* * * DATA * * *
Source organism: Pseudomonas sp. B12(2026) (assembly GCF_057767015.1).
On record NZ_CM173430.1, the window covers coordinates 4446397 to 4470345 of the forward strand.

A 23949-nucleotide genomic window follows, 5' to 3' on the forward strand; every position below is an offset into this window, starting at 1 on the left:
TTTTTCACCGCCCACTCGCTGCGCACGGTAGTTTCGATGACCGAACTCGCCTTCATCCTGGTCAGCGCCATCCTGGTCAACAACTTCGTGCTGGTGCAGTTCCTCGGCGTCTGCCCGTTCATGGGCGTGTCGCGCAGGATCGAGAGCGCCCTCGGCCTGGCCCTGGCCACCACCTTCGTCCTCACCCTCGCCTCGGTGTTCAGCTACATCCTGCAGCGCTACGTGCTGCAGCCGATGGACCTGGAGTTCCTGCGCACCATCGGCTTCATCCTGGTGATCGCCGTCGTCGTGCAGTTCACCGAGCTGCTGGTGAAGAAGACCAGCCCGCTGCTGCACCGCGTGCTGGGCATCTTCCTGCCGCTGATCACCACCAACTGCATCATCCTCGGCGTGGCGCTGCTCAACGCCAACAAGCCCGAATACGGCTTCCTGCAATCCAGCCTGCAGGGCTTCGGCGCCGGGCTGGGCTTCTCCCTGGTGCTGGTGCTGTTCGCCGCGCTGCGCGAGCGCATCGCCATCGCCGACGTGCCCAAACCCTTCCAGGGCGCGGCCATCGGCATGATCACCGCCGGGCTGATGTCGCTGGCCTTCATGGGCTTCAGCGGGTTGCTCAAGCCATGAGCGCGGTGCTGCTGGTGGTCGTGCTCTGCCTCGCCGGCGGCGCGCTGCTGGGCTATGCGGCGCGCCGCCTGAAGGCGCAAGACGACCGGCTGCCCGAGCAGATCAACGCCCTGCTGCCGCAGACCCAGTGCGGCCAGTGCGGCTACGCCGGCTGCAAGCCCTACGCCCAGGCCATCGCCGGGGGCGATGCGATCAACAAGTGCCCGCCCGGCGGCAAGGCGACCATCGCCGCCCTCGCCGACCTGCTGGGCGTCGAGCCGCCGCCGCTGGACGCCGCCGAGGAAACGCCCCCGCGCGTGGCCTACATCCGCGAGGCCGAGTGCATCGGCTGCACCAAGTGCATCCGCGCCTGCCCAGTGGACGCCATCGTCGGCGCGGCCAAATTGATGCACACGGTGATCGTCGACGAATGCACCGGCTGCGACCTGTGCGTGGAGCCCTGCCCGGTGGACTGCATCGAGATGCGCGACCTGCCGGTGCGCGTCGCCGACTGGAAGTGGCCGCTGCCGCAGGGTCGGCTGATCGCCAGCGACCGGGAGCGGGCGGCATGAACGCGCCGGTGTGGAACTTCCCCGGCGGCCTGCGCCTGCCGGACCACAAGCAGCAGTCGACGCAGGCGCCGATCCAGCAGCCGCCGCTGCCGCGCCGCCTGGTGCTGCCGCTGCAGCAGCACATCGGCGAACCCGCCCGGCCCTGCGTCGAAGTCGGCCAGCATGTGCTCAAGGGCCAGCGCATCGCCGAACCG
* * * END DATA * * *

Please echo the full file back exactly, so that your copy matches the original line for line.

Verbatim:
Source organism: Pseudomonas sp. B12(2026) (assembly GCF_057767015.1).
On record NZ_CM173430.1, the window covers coordinates 4446397 to 4470345 of the forward strand.

A 23949-nucleotide genomic window follows, 5' to 3' on the forward strand; every position below is an offset into this window, starting at 1 on the left:
TTTTTCACCGCCCACTCGCTGCGCACGGTAGTTTCGATGACCGAACTCGCCTTCATCCTGGTCAGCGCCATCCTGGTCAACAACTTCGTGCTGGTGCAGTTCCTCGGCGTCTGCCCGTTCATGGGCGTGTCGCGCAGGATCGAGAGCGCCCTCGGCCTGGCCCTGGCCACCACCTTCGTCCTCACCCTCGCCTCGGTGTTCAGCTACATCCTGCAGCGCTACGTGCTGCAGCCGATGGACCTGGAGTTCCTGCGCACCATCGGCTTCATCCTGGTGATCGCCGTCGTCGTGCAGTTCACCGAGCTGCTGGTGAAGAAGACCAGCCCGCTGCTGCACCGCGTGCTGGGCATCTTCCTGCCGCTGATCACCACCAACTGCATCATCCTCGGCGTGGCGCTGCTCAACGCCAACAAGCCCGAATACGGCTTCCTGCAATCCAGCCTGCAGGGCTTCGGCGCCGGGCTGGGCTTCTCCCTGGTGCTGGTGCTGTTCGCCGCGCTGCGCGAGCGCATCGCCATCGCCGACGTGCCCAAACCCTTCCAGGGCGCGGCCATCGGCATGATCACCGCCGGGCTGATGTCGCTGGCCTTCATGGGCTTCAGCGGGTTGCTCAAGCCATGAGCGCGGTGCTGCTGGTGGTCGTGCTCTGCCTCGCCGGCGGCGCGCTGCTGGGCTATGCGGCGCGCCGCCTGAAGGCGCAAGACGACCGGCTGCCCGAGCAGATCAACGCCCTGCTGCCGCAGACCCAGTGCGGCCAGTGCGGCTACGCCGGCTGCAAGCCCTACGCCCAGGCCATCGCCGGGGGCGATGCGATCAACAAGTGCCCGCCCGGCGGCAAGGCGACCATCGCCGCCCTCGCCGACCTGCTGGGCGTCGAGCCGCCGCCGCTGGACGCCGCCGAGGAAACGCCCCCGCGCGTGGCCTACATCCGCGAGGCCGAGTGCATCGGCTGCACCAAGTGCATCCGCGCCTGCCCAGTGGACGCCATCGTCGGCGCGGCCAAATTGATGCACACGGTGATCGTCGACGAATGCACCGGCTGCGACCTGTGCGTGGAGCCCTGCCCGGTGGACTGCATCGAGATGCGCGACCTGCCGGTGCGCGTCGCCGACTGGAAGTGGCCGCTGCCGCAGGGTCGGCTGATCGCCAGCGACCGGGAGCGGGCGGCATGAACGCGCCGGTGTGGAACTTCCCCGGCGGCCTGCGCCTGCCGGACCACAAGCAGCAGTCGACGCAGGCGCCGATCCAGCAGCCGCCGCTGCCGCGCCGCCTGGTGCTGCCGCTGCAGCAGCACATCGGCGAACCCGCCCGGCCCTGCGTCGAAGTCGGCCAGCATGTGCTCAAGGGCCAGCGCATCGCCGAACCG